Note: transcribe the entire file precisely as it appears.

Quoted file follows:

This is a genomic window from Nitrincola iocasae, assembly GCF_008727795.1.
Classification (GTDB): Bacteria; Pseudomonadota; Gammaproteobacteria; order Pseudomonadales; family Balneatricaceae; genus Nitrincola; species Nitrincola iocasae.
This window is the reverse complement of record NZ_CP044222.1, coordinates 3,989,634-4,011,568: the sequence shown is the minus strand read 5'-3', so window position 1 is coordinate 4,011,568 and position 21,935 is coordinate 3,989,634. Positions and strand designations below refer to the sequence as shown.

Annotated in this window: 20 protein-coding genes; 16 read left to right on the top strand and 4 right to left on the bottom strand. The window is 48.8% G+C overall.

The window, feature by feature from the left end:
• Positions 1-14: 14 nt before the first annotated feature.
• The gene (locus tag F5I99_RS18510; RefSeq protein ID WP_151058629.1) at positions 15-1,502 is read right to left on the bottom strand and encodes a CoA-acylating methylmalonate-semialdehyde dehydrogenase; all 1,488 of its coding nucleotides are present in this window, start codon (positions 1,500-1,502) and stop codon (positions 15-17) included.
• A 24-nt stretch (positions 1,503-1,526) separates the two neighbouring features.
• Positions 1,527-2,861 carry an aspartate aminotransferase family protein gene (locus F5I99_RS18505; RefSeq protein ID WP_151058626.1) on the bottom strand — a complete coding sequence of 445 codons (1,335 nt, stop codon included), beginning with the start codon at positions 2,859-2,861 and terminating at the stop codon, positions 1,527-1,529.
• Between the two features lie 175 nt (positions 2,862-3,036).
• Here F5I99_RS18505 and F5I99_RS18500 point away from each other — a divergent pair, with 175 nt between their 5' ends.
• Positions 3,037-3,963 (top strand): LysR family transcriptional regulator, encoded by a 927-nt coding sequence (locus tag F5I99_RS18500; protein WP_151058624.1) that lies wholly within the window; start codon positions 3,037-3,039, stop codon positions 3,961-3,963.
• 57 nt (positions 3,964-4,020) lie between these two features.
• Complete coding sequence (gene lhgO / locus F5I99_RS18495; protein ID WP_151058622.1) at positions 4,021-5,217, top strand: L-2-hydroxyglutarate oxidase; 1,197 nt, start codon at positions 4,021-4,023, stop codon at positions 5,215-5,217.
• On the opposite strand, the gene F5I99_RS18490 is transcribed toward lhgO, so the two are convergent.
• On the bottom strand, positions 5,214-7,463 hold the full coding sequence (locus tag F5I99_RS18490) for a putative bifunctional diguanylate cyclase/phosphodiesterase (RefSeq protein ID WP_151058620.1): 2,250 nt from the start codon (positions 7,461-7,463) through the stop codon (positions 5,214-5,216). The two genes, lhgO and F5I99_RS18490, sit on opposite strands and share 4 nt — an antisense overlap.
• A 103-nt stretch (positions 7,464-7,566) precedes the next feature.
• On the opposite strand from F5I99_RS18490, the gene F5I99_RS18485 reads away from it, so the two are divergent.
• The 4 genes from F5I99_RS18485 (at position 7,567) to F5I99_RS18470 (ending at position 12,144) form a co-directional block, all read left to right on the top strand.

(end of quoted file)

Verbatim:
This is a genomic window from Nitrincola iocasae, assembly GCF_008727795.1.
Classification (GTDB): Bacteria; Pseudomonadota; Gammaproteobacteria; order Pseudomonadales; family Balneatricaceae; genus Nitrincola; species Nitrincola iocasae.
This window is the reverse complement of record NZ_CP044222.1, coordinates 3,989,634-4,011,568: the sequence shown is the minus strand read 5'-3', so window position 1 is coordinate 4,011,568 and position 21,935 is coordinate 3,989,634. Positions and strand designations below refer to the sequence as shown.

Annotated in this window: 20 protein-coding genes; 16 read left to right on the top strand and 4 right to left on the bottom strand. The window is 48.8% G+C overall.

The window, feature by feature from the left end:
• Positions 1-14: 14 nt before the first annotated feature.
• The gene (locus tag F5I99_RS18510; RefSeq protein ID WP_151058629.1) at positions 15-1,502 is read right to left on the bottom strand and encodes a CoA-acylating methylmalonate-semialdehyde dehydrogenase; all 1,488 of its coding nucleotides are present in this window, start codon (positions 1,500-1,502) and stop codon (positions 15-17) included.
• A 24-nt stretch (positions 1,503-1,526) separates the two neighbouring features.
• Positions 1,527-2,861 carry an aspartate aminotransferase family protein gene (locus F5I99_RS18505; RefSeq protein ID WP_151058626.1) on the bottom strand — a complete coding sequence of 445 codons (1,335 nt, stop codon included), beginning with the start codon at positions 2,859-2,861 and terminating at the stop codon, positions 1,527-1,529.
• Between the two features lie 175 nt (positions 2,862-3,036).
• Here F5I99_RS18505 and F5I99_RS18500 point away from each other — a divergent pair, with 175 nt between their 5' ends.
• Positions 3,037-3,963 (top strand): LysR family transcriptional regulator, encoded by a 927-nt coding sequence (locus tag F5I99_RS18500; protein WP_151058624.1) that lies wholly within the window; start codon positions 3,037-3,039, stop codon positions 3,961-3,963.
• 57 nt (positions 3,964-4,020) lie between these two features.
• Complete coding sequence (gene lhgO / locus F5I99_RS18495; protein ID WP_151058622.1) at positions 4,021-5,217, top strand: L-2-hydroxyglutarate oxidase; 1,197 nt, start codon at positions 4,021-4,023, stop codon at positions 5,215-5,217.
• On the opposite strand, the gene F5I99_RS18490 is transcribed toward lhgO, so the two are convergent.
• On the bottom strand, positions 5,214-7,463 hold the full coding sequence (locus tag F5I99_RS18490) for a putative bifunctional diguanylate cyclase/phosphodiesterase (RefSeq protein ID WP_151058620.1): 2,250 nt from the start codon (positions 7,461-7,463) through the stop codon (positions 5,214-5,216). The two genes, lhgO and F5I99_RS18490, sit on opposite strands and share 4 nt — an antisense overlap.
• A 103-nt stretch (positions 7,464-7,566) precedes the next feature.
• On the opposite strand from F5I99_RS18490, the gene F5I99_RS18485 reads away from it, so the two are divergent.
• The 4 genes from F5I99_RS18485 (at position 7,567) to F5I99_RS18470 (ending at position 12,144) form a co-directional block, all read left to right on the top strand.